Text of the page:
CMS ad­mits bad dual-el­i­gi­ble math

Modern Healthcare - - NEWS - By Vir­gil Dick­son

Health plans have com­plained for years that the CMS doesn’t treat them fairly if they en­roll large num­bers of low­in­come peo­ple with com­plex med­i­cal needs. It looks as if they have been heard and may see the changes they want.

One per­sis­tent gripe has been that Medi­care un­der­pays plans for pa­tients who, be­cause they are both poor and either el­derly or dis­abled, are du­ally el­i­gi­ble for Med­i­caid and Medi­care.

That is true, the CMS in­di­cated last month in a lit­tle-no­ticed doc­u­ment. The agency plans to mod­ify its risk-ad­just­ment model to make up for the un­der­pay­ment. The doc­u­ment came soon af­ter top CMS of­fi­cials said dur­ing a con­fer­ence of health plans that they would con­sider tweak­ing the Medi­care Ad­van­tage pro­gram’s fives­tar qual­ity rat­ings to re­flect so­cio-eco­nomic fac­tors.

The agency’s change of heart is likely the fruit of ro­bust lob­by­ing by Amer­ica’s Health In­sur­ance Plans and the SNP Al­liance, a coali­tion of plans and providers, said John Gor­man, a con­sul­tant and former CMS of­fi­cial.

“Up un­til a few weeks ago, CMS steadily main­tained there wasn’t an is­sue, and on the stars is­sue, that plans needed to work harder,” Gor­man said.

In re­sponse to industry com­plaints about the risk-ad­just­ment model, the CMS con­ducted a ret­ro­spec­tive anal­y­sis of its 2014 plan data.

The CMS cal­cu­lates risk scores us­ing health sta­tus in a base year to pre­dict costs for the next year. Those scores drive ad­just­ments to cap­i­tated pay­ments made for el­derly and dis­abled ben­e­fi­cia­ries en­rolled in Ad­van­tage plans and cer­tain demon­stra­tion pro­grams.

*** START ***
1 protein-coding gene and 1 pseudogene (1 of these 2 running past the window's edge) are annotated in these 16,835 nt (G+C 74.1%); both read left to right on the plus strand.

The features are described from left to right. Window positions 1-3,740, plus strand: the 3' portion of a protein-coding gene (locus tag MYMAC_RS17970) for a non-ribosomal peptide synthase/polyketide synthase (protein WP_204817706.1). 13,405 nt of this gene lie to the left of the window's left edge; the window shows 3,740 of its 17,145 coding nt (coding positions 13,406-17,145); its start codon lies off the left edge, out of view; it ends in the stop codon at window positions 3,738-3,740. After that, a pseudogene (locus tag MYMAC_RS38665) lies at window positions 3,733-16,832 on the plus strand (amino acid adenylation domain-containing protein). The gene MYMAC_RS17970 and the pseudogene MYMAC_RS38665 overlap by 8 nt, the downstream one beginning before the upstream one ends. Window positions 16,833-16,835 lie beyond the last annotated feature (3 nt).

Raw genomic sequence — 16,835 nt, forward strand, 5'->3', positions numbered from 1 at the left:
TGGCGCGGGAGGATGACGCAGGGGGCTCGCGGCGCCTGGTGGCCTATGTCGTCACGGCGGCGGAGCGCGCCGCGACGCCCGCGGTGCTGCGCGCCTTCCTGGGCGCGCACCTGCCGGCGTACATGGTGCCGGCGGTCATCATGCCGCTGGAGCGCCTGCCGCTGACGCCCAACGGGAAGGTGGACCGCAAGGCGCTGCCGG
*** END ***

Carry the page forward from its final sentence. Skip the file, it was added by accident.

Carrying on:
Part of that model, the CMS said in an Oct. 28 no­tice to plans, “some­what un­der­pre­dicts” pay­ment for dual-el­i­gi­ble ben­e­fi­cia­ries. The agency is seek­ing feed­back on pro­posed changes to the model by Nov. 25 and plans to pub­lish fi­nal changes in Fe­bru­ary 2016.

“We are heart­ened that CMS has re­sponded to sev­eral data analy­ses that in­di­cate a clear cor­re­la­tion be­tween the so­cio-eco­nomic sta­tus of dual-el­i­gi­bles and the ef­fect they have on pre­dict­ing their costs,” said Jeff My­ers, CEO of Med­i­caid Health Plans of Amer­ica.

Molina Health­care, Cen­tene Corp. and Health Net may ben­e­fit most from a more fa­vor­able risk-ad­just­ment model be­cause sig­nif­i­cant per­cent­ages of their earn­ings are tied to duals-el­i­gi­ble mem­bers, said Ana Gupte, a man­ag­ing di­rec­tor at Leerink Part­ners.

Days be­fore the no­tice was posted, a top CMS of­fi­cial said dur­ing an AHIP con­fer­ence that the agency was con­sid­er­ing changes to its five-star qual­ity rat­ings. Plans have com­plained that they get lower star rat­ings if they serve the dual-el­i­gi­ble pop­u­la­tion, and con­sis­tently low rat­ings can get a plan kicked out of the pro­gram.

“What I want you to take away from this is that the industry brought an is­sue to us and we took it se­ri­ously,” Sean Cavanaugh, deputy ad­min­is­tra­tor and di­rec­tor of the CMS’ Cen­ter for Medi­care, said at the con­fer­ence. “There is some sub­stance to it.”

Cavanaugh cred­ited the Medi­care Pay­ment Ad­vi­sory Com­mis­sion for help­ing the CMS bet­ter un­der­stand the dis­par­i­ties plans face and the im­pli­ca­tions of not ad­dress­ing them.

Dur­ing a Sen­ate hear­ing this year, MedPAC Ex­ec­u­tive Di­rec­tor Mark Miller said the com­mis­sion con­cluded that the CMS over­pays for ben­e­fi­cia­ries with low med­i­cal costs and un­der­pays for those with very high costs. “This in­equity could en­cour­age plans to avoid high­cost ben­e­fi­cia­ries, who are more likely to be the chron­i­cally ill,” Miller said.

“What I want you to take away

from this is that the industry

brought an is­sue to us and we

took it se­ri­ously.” Sean Cavanaugh Deputy ad­min­is­tra­tor and di­rec­tor Cen­ter for Medi­care

Newspapers in English

Newspapers from USA

© PressReader. All rights reserved.